From this it is clear that FRAND based patent license is not considered incompatible with implementation of standards in open source software, a position which accords with EU law in other fields (such as EU competition law) and is the recognised basis upon which IP is incorporated in standards where detailed IP policies have been elaborated (such as the ETSI IPR policy). Moreover, the Commission itself recognises this need for consistency at an earlier stage in the document where it states in the Communication4 that the EIF must be compatible with other EU programmes and policies:

"The EIS and the EIF will be maintained under the ISA Programme and kept in line with the result of other Digital Agenda actions on interoperability and standards such as the ones on the reform of the rules on implementation of ICT standards in Europe to allow the use of certain ICT fora and consortia standards, on issuing guidelines on essential intellectual property rights and licensing conditions in standard-setting, including for ex-ante disclosure, on providing guidance on the link between ICT standardisation and public procurement to help public authorities to use standards to promote efficiency and reduce lock-in."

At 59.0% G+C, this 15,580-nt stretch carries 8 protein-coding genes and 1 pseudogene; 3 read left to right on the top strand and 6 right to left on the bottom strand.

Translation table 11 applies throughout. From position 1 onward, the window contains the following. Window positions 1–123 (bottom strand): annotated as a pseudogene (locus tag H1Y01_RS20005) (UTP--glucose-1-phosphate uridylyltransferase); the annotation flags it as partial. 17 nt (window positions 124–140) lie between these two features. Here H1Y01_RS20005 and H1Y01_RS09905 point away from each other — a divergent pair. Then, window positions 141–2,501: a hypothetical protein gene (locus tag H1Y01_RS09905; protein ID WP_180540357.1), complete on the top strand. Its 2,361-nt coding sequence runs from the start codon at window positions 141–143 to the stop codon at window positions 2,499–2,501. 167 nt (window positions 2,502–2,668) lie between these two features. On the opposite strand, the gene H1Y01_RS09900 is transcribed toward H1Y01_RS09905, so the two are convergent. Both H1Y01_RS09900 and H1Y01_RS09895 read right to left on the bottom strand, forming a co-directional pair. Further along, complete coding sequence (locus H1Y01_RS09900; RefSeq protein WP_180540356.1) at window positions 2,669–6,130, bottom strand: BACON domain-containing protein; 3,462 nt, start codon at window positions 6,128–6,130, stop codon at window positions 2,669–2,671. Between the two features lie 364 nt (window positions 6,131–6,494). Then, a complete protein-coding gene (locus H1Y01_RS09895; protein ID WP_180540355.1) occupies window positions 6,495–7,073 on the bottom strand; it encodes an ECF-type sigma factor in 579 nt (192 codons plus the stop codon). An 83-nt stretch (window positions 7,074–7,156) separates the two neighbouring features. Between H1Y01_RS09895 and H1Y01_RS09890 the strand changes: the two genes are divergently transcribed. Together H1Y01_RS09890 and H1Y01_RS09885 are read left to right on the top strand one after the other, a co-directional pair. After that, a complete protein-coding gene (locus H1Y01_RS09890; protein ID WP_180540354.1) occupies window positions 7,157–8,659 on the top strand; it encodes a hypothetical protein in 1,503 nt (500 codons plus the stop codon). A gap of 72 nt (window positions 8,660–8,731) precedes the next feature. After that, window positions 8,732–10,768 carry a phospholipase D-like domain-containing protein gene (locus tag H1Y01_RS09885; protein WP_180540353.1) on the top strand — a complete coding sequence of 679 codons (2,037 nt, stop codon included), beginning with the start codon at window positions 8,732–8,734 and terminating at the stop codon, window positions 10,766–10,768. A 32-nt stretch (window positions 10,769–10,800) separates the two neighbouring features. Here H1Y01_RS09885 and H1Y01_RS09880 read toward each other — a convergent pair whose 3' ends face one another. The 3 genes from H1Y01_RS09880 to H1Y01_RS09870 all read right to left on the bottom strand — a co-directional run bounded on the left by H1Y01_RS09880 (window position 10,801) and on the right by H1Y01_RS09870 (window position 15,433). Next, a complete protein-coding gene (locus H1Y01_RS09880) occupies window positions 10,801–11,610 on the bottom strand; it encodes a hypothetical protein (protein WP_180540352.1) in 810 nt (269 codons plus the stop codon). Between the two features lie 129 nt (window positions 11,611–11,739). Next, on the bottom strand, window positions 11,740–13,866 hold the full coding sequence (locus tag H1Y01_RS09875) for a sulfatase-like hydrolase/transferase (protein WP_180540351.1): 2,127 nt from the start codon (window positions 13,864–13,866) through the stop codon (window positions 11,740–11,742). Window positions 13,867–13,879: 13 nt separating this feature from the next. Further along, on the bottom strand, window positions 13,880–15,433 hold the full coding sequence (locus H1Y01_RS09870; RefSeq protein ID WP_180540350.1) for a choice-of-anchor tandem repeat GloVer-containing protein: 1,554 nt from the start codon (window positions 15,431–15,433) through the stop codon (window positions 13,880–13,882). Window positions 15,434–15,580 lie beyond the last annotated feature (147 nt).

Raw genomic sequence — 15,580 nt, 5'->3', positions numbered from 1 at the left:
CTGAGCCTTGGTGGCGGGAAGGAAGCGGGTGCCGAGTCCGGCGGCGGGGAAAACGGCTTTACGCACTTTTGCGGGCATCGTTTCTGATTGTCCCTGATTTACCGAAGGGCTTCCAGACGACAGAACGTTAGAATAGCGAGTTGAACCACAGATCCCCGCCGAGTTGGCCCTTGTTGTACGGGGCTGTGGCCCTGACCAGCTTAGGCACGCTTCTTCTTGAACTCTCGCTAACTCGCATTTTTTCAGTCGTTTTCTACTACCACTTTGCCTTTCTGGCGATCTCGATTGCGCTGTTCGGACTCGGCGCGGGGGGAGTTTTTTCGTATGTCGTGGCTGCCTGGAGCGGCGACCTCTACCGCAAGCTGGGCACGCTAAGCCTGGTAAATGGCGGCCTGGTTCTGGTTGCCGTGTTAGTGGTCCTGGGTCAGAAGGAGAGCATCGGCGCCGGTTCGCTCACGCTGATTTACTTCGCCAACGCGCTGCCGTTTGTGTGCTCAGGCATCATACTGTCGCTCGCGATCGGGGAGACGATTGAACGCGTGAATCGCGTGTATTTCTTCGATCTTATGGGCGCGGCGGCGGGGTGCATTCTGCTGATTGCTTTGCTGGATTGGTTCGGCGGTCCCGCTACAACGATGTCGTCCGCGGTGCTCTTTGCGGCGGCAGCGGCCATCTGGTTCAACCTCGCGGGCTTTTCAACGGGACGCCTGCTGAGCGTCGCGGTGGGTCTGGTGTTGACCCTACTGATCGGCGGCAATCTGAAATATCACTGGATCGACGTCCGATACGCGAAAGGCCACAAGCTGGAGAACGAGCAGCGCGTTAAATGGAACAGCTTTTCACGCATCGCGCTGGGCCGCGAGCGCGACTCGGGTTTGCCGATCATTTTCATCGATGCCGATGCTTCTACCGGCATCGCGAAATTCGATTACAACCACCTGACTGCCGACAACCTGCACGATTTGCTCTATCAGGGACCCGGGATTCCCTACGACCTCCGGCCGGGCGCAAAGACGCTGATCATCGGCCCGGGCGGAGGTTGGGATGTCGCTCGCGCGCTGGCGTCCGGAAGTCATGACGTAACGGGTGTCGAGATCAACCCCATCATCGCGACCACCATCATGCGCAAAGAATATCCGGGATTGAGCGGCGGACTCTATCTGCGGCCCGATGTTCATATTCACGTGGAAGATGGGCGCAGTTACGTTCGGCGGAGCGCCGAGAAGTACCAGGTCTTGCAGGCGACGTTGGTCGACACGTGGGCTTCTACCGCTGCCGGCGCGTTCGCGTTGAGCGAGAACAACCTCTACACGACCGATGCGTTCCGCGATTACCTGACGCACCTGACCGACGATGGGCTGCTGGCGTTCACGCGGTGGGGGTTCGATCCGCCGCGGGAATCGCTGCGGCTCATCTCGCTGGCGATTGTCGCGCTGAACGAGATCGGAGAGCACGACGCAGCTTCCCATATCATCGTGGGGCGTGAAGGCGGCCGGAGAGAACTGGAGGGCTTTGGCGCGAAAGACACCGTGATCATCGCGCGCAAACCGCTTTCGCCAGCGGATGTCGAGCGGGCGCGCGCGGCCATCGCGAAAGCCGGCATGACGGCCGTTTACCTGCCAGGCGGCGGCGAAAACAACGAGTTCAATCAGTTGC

The second footnote is also an important point. The Commission has been careful to recognise the need for specifications not to unfairly exclude different types of business models5. This accords with the general principles of public procurement policy, since to exclude or discriminate against large sectors of potential suppliers at the point of the tender specification would not only weaken competition, but would limit the choice of the public administration, potentially tying it, unnecessarily, to one particular model which might not, in all circumstances, be the best option. The exclusion of FRAND licensing and the insistence on royalty free standards would weaken the position of those companies that rely on a software/IP licensing model and provide an unfair advantage to those companies who have business models that would benefit from not paying IPR royalties. Recognising FRAND, however, not only opens up competition from proprietary providers but also permits any open source solution that does not use a FLOSS licence which prohibits the distributor from accepting a FRAND patent license, of which there are many, such as BSD, Apache and the European Public License. Even some upstream third party patent licenses with a royalty have been deemed compatible with the GNU General Public License, the one FLOSS license often pointed out as having the most tension with FRAND6.